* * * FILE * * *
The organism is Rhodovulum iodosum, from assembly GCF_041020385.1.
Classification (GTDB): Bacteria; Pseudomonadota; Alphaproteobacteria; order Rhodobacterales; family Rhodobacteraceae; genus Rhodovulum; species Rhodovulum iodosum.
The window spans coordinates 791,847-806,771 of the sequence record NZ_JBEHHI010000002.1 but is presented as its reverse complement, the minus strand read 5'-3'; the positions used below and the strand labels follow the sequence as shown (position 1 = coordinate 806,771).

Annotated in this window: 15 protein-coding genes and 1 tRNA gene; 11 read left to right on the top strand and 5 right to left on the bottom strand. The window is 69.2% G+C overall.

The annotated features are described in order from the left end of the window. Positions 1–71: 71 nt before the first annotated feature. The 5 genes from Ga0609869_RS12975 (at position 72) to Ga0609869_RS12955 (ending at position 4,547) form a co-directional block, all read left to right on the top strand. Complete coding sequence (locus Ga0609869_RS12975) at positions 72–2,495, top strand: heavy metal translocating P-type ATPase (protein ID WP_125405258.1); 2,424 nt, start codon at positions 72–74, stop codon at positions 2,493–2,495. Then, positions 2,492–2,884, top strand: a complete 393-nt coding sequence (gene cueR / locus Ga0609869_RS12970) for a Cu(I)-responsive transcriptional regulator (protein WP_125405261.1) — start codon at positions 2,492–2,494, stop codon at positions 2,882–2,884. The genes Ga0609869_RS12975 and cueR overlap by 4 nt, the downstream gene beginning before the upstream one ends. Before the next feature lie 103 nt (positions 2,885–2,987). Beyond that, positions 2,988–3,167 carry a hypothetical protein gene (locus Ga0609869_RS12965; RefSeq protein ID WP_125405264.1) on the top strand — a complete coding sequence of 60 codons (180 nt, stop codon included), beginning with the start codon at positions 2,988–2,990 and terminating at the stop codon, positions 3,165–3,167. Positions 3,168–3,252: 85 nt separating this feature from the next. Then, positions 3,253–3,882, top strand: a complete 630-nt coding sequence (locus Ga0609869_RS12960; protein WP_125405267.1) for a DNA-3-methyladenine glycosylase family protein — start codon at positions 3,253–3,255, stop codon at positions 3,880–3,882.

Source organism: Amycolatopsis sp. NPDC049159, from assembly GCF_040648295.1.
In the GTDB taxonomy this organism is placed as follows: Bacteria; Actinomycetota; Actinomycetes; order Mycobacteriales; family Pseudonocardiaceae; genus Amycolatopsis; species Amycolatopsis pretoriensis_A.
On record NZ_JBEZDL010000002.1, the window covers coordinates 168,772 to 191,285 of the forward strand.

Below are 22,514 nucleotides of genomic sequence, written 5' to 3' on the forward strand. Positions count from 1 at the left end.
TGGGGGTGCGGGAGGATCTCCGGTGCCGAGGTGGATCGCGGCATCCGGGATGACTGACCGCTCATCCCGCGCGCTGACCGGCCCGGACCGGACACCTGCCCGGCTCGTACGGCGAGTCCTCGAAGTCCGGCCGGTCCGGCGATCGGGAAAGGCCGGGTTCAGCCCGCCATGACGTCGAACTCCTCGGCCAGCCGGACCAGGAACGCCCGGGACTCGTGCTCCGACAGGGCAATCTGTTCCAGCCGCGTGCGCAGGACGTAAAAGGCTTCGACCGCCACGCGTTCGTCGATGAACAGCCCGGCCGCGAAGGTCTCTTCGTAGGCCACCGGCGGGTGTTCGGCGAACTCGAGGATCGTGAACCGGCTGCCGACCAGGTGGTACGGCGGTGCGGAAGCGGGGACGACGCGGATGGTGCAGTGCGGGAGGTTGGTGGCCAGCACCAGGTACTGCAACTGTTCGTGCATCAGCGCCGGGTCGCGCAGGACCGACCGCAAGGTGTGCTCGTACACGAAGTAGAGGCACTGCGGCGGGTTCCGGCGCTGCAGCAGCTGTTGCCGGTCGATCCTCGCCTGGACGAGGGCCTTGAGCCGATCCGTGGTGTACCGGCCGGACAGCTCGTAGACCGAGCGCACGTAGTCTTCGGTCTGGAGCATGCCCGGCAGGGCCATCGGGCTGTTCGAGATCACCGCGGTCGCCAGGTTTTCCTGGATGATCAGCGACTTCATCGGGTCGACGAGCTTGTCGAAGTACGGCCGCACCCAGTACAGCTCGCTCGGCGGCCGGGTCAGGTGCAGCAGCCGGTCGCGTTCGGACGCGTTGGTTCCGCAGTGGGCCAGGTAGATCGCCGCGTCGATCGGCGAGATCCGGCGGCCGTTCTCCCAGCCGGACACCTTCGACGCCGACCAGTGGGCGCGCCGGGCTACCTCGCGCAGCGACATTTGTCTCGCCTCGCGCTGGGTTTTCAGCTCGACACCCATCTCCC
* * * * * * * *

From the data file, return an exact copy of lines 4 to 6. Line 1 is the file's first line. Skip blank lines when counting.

Annotated in this window: 15 protein-coding genes and 1 tRNA gene; 11 read left to right on the top strand and 5 right to left on the bottom strand. The window is 69.2% G+C overall.

The annotated features are described in order from the left end of the window. Positions 1–71: 71 nt before the first annotated feature. The 5 genes from Ga0609869_RS12975 (at position 72) to Ga0609869_RS12955 (ending at position 4,547) form a co-directional block, all read left to right on the top strand. Complete coding sequence (locus Ga0609869_RS12975) at positions 72–2,495, top strand: heavy metal translocating P-type ATPase (protein ID WP_125405258.1); 2,424 nt, start codon at positions 72–74, stop codon at positions 2,493–2,495. Then, positions 2,492–2,884, top strand: a complete 393-nt coding sequence (gene cueR / locus Ga0609869_RS12970) for a Cu(I)-responsive transcriptional regulator (protein WP_125405261.1) — start codon at positions 2,492–2,494, stop codon at positions 2,882–2,884. The genes Ga0609869_RS12975 and cueR overlap by 4 nt, the downstream gene beginning before the upstream one ends. Before the next feature lie 103 nt (positions 2,885–2,987). Beyond that, positions 2,988–3,167 carry a hypothetical protein gene (locus Ga0609869_RS12965; RefSeq protein ID WP_125405264.1) on the top strand — a complete coding sequence of 60 codons (180 nt, stop codon included), beginning with the start codon at positions 2,988–2,990 and terminating at the stop codon, positions 3,165–3,167. Positions 3,168–3,252: 85 nt separating this feature from the next. Then, positions 3,253–3,882, top strand: a complete 630-nt coding sequence (locus Ga0609869_RS12960; protein WP_125405267.1) for a DNA-3-methyladenine glycosylase family protein — start codon at positions 3,253–3,255, stop codon at positions 3,880–3,882.

Source organism: Amycolatopsis sp. NPDC049159, from assembly GCF_040648295.1.